Perhaps his most significant contribution, at least financially-speaking, Woody assumed the role of keynote speaker to over 10,000 people at Pelotonia 2012 (the largest bike event in the country). With his help, the event raised almost $17 million toward their moniker, “one goal: end cancer.” He spoke at the event TEDxMileHigh, a spot usually reserved for Doctorates and MBAs, giving a riveting speech that garnered a standing ovation by challenging us to realize the all-too-often-forgot fact that “you are HERE.” Woody gave back to the Make-A-Wish Foundation, an organization that helped him during his first stint, by being the spokesperson for their thirtieth anniversary celebration. The list goes on and on, and he still finds time to help people with cancer individually, and as a whole (through videos like this, and t-shirt campaigns). All of this from a guy who told me, “I really didn’t understand the gravity of the situation until about six months ago. Everyone started dying around me…That is when I started taking it seriously.” Watch out cancer; your days are numbered.
All too often, the term "hero" is thrown around in our culture; David Tyree makes an unbelievable catch in the Superbowl and he is a hero. Derek Jeter makes an un-predictable, out of position play to send the Yankees to the World Series; yet again, a "hero." But these men, and these acts, as superhuman as they may seem, cannot measure up to Woody Roseland's shoelaces. He shows us the real meaning of hero everyday that he battles for his life, fundamentally rooted and motivated in the unselfish passion to help others in similar precariousness; so that one day, his kids and my kids and your kids, will be free from the shackles of the disease that has left him bruised, and beaten, yet stronger than ever. Heed his advice and his experience, for all of us will someday die, but not all of us will truly live. And as he says, "Embrace the suck. Give today a reason while you still can."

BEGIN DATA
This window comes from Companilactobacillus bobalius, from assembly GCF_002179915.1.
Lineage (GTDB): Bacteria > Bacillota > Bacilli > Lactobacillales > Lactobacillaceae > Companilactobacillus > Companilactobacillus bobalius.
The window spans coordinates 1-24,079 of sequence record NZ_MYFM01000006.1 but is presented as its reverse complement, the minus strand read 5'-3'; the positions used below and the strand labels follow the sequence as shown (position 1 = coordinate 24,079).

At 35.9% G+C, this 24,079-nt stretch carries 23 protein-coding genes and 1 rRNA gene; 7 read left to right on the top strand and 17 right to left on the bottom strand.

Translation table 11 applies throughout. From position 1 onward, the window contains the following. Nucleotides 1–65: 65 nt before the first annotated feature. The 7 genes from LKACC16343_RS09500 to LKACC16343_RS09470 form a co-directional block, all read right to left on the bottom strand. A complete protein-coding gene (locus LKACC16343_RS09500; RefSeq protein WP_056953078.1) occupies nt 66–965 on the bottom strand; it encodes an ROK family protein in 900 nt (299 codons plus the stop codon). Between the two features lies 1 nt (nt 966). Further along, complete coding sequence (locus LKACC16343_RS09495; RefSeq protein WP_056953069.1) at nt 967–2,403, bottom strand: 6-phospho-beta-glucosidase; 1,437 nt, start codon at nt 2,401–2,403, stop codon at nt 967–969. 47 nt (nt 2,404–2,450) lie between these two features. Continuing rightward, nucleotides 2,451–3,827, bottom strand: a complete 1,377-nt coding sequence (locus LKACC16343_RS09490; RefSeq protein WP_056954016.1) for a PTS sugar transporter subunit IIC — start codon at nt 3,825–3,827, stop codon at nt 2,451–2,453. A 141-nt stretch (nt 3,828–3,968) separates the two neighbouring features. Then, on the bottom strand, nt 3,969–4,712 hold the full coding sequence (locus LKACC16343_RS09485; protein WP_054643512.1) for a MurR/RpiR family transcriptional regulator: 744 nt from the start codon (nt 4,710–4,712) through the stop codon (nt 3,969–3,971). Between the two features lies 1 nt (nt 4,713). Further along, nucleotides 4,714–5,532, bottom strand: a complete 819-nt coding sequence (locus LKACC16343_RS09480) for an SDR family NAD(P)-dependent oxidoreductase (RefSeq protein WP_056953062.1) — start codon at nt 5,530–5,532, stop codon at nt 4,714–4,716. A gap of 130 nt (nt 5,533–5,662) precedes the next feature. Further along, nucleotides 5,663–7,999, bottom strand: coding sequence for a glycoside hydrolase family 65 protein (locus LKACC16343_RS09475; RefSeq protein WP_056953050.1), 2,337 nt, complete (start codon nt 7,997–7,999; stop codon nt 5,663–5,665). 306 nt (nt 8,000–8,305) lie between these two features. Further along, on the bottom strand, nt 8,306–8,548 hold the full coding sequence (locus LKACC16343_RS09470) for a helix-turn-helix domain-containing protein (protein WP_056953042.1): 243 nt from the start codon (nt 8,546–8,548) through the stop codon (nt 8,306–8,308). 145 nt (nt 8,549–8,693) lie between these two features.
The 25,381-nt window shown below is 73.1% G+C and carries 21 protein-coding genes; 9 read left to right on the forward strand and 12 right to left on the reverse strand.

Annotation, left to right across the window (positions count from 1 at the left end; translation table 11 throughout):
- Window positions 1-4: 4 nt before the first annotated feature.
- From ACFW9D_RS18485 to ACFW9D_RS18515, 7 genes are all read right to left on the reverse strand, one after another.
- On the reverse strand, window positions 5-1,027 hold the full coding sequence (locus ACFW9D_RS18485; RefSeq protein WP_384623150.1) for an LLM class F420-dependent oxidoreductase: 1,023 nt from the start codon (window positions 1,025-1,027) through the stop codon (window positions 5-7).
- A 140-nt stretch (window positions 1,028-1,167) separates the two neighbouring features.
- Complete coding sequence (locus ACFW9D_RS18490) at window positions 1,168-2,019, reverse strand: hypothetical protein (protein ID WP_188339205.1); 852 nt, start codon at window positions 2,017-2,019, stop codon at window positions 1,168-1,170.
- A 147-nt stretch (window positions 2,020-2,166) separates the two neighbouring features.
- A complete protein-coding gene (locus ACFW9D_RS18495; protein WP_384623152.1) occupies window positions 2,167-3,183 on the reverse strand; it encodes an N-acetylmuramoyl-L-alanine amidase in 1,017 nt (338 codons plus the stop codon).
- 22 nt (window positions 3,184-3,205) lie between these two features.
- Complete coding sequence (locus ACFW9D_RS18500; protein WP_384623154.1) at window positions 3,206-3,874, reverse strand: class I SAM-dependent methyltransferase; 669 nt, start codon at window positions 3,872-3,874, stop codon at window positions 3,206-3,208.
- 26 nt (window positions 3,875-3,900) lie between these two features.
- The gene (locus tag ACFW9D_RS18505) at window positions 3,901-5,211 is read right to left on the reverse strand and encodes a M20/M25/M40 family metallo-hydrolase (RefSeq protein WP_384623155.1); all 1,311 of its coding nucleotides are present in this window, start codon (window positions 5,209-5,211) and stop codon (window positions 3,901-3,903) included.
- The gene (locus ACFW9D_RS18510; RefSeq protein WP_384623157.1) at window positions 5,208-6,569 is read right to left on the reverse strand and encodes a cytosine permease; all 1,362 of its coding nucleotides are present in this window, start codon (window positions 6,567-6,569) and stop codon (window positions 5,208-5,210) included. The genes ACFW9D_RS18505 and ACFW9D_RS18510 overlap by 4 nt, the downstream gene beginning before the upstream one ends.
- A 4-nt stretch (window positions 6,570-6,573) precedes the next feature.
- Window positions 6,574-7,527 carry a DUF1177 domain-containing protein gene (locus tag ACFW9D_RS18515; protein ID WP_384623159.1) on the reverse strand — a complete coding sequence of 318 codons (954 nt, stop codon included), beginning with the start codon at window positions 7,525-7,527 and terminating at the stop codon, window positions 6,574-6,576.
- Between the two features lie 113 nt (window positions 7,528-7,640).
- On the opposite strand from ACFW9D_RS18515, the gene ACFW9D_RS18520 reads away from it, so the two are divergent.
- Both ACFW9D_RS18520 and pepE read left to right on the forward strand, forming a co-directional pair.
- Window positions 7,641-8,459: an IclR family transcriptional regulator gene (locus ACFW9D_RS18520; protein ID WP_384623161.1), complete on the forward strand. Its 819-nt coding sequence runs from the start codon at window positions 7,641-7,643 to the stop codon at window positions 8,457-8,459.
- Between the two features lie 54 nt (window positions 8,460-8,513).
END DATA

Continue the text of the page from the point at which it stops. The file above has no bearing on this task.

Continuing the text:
Something to leave you thinking: (From Woody)
"...the truth is, if you have a mouthful of blood, you're usually in a fight of some sort, and you usually have bigger problems to deal with. So what do I do? I spit it out. I like to remind myself of the harsh reality that I find myself in. I like to find myself face-to-face with the situation I'm in. I spit it out for the same reason I keep my expired license from when I was bald and on chemo. No matter how good I look (and I look terrific, ladies), no matter how good I feel, and no matter how much fun I have, I'm still going through some shit. The reason you don't hear of many other people who have had cancer seven times is because they all die before they get to seven times. Now, I won't claim that I have fought any harder or that my mentality somehow helped me survive longer; but everyday that I wake up and spit blood is one more than many, many people I know who have fought courageously until their dying breath. To not appreciate the wonderful opportunity that every day is, is disrespectful to each and every person who was taken too soon."